Interestingly, we found an inverse association between NOS protein expression and mice supplemented with beta-carotene. In these mice, the lung expression of the NOS1 and NOS3 isoforms was lower and NOS2 expression was higher than in mice supplemented with pequi oil or pequi extract. A pro-oxidant effect, characterized by an increased incidence of lung cancer, was described in smokers taking high (pharmacological) daily doses of beta-carotene for 6 months (35). It was also suggested that pro-oxidant compounds increase the production of free radical species, neutralizing antioxidant defenses and causing damage to cell membranes, proteins, and DNA (36). Taken together, these findings support the concept that antioxidant supplementation exerts different actions on the different NOS isoform proteins. For example, the administration of beta-carotene increased the expression of the NOS2 isoform, which could be detrimental in a model of tumor-bearing mice. Supplementation with the pequi extract and pequi oil reduced the expression of the three NOS isoform proteins, but only reduced the gene expression of the NOS2 and NOS3 isoforms. The gene expression of NOS1 was unchanged with supplementation.

We also found that the oxidative damage to polyunsaturated fatty acids in the cell membranes of lung tissue from urethane-injected mice was higher than in control mice. This finding is in agreement with the evidence that excess free radicals generated by urethane causes oxidative damage to the cellular components of lung parenchyma, including DNA. This damage leads to the constitutive activation of signaling pathways, promoting and initiating a cascade of lipid peroxidation and protein oxidation that elicits inflammation-driven carcinogenesis (37). Our study used the comet and oxidative stress assays to investigate the cytotoxic, genotoxic, and oxidative effects of urethane involved in carcinogenesis-bearing mice. Significant cytotoxic and genotoxic effects were observed after urethane injection, which induced a significant reduction in cell viability with clear direct DNA damage mediated by oxidative stress. Such effects were inhibited after the supplementation of mice with pequi and beta-carotene. Therefore, DNA damage can be avoided through antioxidant status modulation by administering pequi oil or pequi extract, resulting in protection against the genotoxic effects of urethane.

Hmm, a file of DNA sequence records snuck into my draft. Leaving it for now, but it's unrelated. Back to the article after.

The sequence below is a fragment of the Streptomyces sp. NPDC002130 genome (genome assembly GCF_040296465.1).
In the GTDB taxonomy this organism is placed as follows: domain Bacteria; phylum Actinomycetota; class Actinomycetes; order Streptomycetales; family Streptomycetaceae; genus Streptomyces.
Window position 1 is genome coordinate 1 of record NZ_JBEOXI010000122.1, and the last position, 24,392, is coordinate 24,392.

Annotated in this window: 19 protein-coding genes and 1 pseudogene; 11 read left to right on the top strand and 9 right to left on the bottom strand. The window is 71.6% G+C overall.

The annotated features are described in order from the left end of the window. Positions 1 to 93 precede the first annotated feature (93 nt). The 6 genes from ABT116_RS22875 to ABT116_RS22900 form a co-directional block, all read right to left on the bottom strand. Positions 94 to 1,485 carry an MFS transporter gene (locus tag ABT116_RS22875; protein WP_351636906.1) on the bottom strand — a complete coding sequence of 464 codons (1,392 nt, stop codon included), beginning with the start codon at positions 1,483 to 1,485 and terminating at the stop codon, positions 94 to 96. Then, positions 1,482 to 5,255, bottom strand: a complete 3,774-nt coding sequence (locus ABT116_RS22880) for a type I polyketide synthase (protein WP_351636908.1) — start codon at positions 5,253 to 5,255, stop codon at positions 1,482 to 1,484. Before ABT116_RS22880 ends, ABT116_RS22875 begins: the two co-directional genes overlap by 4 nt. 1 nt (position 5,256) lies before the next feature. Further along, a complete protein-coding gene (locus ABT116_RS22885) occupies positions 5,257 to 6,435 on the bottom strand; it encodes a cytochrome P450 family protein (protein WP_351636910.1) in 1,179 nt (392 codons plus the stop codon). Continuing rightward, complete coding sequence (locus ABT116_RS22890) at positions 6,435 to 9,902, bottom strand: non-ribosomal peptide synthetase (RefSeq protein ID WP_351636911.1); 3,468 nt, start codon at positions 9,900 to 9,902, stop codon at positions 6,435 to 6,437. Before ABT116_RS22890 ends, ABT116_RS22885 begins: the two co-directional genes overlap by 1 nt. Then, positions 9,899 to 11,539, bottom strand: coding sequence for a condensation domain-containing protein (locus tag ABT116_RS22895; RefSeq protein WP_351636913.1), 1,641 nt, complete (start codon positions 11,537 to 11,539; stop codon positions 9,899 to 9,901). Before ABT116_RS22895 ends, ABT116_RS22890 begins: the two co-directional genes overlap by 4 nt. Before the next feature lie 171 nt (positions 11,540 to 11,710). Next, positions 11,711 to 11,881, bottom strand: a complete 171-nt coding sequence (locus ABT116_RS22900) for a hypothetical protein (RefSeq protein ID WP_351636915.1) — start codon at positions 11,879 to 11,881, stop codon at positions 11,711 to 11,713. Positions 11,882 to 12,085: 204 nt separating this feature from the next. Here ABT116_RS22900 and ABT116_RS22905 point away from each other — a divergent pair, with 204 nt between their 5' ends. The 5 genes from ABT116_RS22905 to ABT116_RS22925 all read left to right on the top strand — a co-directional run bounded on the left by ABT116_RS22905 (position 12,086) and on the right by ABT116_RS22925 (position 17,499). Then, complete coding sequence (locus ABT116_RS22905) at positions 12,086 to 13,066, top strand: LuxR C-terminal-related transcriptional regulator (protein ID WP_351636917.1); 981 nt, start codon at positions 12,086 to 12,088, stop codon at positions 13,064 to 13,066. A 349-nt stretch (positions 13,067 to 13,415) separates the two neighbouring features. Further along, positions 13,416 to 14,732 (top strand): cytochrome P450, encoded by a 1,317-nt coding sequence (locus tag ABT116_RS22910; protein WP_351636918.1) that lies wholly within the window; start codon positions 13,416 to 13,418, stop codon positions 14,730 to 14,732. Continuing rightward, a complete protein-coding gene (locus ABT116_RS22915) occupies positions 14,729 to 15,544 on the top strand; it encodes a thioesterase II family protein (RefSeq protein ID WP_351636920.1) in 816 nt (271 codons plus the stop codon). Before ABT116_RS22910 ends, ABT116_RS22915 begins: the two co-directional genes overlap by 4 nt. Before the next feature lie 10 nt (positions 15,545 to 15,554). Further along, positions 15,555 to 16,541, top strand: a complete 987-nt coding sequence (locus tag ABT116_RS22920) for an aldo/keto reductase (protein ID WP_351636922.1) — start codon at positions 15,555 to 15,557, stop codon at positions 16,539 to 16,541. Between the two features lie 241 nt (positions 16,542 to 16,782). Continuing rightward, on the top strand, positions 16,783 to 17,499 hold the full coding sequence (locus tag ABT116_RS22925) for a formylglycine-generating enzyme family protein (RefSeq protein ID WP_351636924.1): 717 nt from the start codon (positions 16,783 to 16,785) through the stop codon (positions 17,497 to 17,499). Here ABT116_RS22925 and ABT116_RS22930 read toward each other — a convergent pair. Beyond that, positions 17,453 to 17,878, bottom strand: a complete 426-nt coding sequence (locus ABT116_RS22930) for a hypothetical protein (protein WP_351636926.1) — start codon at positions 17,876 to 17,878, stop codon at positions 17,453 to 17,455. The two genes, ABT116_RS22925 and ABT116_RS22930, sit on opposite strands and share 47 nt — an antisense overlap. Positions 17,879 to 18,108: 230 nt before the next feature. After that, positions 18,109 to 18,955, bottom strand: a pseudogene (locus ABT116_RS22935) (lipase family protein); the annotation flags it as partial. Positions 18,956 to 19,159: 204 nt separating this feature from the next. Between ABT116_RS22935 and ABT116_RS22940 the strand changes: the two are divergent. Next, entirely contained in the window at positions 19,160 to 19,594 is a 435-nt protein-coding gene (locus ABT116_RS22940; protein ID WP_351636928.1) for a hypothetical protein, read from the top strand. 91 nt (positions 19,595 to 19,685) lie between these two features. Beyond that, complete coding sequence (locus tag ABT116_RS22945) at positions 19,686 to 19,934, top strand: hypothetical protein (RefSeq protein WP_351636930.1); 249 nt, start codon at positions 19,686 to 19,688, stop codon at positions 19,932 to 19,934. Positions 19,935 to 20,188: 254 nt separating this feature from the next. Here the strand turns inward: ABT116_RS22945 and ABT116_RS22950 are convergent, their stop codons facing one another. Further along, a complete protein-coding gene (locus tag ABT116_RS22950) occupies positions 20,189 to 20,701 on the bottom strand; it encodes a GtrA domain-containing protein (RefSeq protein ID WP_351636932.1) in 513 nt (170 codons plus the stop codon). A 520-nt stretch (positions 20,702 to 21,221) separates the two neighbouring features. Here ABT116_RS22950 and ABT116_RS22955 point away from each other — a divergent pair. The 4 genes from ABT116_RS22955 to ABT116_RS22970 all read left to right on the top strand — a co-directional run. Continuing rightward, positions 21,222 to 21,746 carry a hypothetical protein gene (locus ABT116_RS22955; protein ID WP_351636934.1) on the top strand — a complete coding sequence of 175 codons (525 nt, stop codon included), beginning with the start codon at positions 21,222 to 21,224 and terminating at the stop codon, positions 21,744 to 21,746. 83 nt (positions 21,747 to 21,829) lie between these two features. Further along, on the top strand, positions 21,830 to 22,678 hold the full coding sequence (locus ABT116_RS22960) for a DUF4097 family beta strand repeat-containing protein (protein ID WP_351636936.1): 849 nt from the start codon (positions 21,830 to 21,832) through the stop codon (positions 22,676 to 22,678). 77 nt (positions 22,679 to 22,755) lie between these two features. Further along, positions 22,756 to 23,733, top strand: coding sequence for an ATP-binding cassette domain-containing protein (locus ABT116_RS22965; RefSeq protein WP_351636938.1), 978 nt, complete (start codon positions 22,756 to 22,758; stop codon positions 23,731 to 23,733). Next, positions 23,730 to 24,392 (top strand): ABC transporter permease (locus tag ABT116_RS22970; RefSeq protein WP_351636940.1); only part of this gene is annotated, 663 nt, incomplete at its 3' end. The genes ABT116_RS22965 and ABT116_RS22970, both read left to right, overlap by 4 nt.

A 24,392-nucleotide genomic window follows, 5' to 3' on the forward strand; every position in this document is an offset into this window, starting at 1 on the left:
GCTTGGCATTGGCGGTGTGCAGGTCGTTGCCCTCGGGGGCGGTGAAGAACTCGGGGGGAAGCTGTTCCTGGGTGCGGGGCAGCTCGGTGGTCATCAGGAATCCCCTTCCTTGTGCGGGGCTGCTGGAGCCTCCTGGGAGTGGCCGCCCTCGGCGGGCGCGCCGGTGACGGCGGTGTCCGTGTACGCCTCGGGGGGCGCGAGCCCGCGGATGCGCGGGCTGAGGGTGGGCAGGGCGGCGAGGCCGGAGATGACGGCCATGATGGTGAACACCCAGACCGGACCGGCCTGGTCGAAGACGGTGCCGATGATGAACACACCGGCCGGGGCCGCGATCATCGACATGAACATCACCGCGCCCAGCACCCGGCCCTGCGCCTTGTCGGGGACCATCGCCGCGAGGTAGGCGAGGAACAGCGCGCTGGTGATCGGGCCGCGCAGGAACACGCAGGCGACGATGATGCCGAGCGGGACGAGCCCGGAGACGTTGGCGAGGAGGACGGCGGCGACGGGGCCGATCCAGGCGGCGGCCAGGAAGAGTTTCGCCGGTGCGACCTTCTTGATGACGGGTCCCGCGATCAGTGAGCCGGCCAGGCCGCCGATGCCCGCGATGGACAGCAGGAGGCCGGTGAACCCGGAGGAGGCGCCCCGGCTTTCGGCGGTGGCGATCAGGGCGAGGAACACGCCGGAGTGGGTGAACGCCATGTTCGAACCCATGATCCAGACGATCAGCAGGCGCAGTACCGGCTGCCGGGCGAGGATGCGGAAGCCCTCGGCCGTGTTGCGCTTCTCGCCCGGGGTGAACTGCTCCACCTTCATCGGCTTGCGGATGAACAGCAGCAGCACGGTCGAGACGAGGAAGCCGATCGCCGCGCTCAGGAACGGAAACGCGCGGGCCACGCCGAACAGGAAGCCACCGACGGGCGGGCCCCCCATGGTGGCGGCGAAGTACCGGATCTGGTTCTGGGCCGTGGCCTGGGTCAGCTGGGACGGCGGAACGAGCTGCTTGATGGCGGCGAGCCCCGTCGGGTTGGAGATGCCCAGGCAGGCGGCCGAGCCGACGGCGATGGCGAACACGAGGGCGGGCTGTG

A high activity of catalase, superoxide dismutase, and glutathione peroxidase was maintained in the lung tissue of urethane-injected mice after supplementation with pequi oil or pequi extract, and might be explained as an initial response to the oxidative damage, because the cellular oxidative status regulates the activity of these enzymes (38). We also concluded this was a compensatory mechanism to prevent oxidative damage. Nevertheless, this result may also be interpreted as the insufficient inhibition or decrease of oxidative stress caused by urethane, suggesting that increased ROS production and reduced ROS detoxification are involved with tumor growth and metastasis as previously reported (39). Our results indicated that continuously administered pequi oil enhanced the activity of antioxidant enzymes such as glutathione reductase, glutathione S-transferase, catalase, and superoxide dismutase in urethane primed cancerous lung tissues of mice (40).